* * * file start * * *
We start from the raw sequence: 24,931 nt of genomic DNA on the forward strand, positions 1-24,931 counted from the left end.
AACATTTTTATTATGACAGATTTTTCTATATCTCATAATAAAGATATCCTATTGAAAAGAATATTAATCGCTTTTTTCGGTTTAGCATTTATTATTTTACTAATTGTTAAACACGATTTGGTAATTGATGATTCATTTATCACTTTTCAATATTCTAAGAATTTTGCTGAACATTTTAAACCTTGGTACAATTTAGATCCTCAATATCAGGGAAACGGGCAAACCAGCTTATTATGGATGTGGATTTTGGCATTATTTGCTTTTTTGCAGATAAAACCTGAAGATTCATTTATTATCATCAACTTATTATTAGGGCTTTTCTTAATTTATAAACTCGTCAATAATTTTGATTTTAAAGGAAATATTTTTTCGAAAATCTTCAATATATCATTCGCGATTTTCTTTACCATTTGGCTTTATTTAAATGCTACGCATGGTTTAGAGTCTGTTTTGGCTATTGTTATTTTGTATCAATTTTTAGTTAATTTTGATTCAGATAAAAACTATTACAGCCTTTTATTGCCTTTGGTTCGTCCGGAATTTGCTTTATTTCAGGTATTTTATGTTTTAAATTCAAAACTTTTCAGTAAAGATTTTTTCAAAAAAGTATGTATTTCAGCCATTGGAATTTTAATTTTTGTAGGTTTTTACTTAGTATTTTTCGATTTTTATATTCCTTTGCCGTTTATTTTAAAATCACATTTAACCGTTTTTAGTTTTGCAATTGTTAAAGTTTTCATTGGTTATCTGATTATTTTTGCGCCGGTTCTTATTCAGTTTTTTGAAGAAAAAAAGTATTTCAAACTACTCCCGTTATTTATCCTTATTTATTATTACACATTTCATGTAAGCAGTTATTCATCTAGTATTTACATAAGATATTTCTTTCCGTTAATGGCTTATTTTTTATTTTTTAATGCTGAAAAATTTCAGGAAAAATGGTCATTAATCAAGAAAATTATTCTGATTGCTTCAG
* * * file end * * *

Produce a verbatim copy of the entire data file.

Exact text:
We start from the raw sequence: 24,931 nt of genomic DNA on the forward strand, positions 1-24,931 counted from the left end.
AACATTTTTATTATGACAGATTTTTCTATATCTCATAATAAAGATATCCTATTGAAAAGAATATTAATCGCTTTTTTCGGTTTAGCATTTATTATTTTACTAATTGTTAAACACGATTTGGTAATTGATGATTCATTTATCACTTTTCAATATTCTAAGAATTTTGCTGAACATTTTAAACCTTGGTACAATTTAGATCCTCAATATCAGGGAAACGGGCAAACCAGCTTATTATGGATGTGGATTTTGGCATTATTTGCTTTTTTGCAGATAAAACCTGAAGATTCATTTATTATCATCAACTTATTATTAGGGCTTTTCTTAATTTATAAACTCGTCAATAATTTTGATTTTAAAGGAAATATTTTTTCGAAAATCTTCAATATATCATTCGCGATTTTCTTTACCATTTGGCTTTATTTAAATGCTACGCATGGTTTAGAGTCTGTTTTGGCTATTGTTATTTTGTATCAATTTTTAGTTAATTTTGATTCAGATAAAAACTATTACAGCCTTTTATTGCCTTTGGTTCGTCCGGAATTTGCTTTATTTCAGGTATTTTATGTTTTAAATTCAAAACTTTTCAGTAAAGATTTTTTCAAAAAAGTATGTATTTCAGCCATTGGAATTTTAATTTTTGTAGGTTTTTACTTAGTATTTTTCGATTTTTATATTCCTTTGCCGTTTATTTTAAAATCACATTTAACCGTTTTTAGTTTTGCAATTGTTAAAGTTTTCATTGGTTATCTGATTATTTTTGCGCCGGTTCTTATTCAGTTTTTTGAAGAAAAAAAGTATTTCAAACTACTCCCGTTATTTATCCTTATTTATTATTACACATTTCATGTAAGCAGTTATTCATCTAGTATTTACATAAGATATTTCTTTCCGTTAATGGCTTATTTTTTATTTTTTAATGCTGAAAAATTTCAGGAAAAATGGTCATTAATCAAGAAAATTATTCTGATTGCTTCAG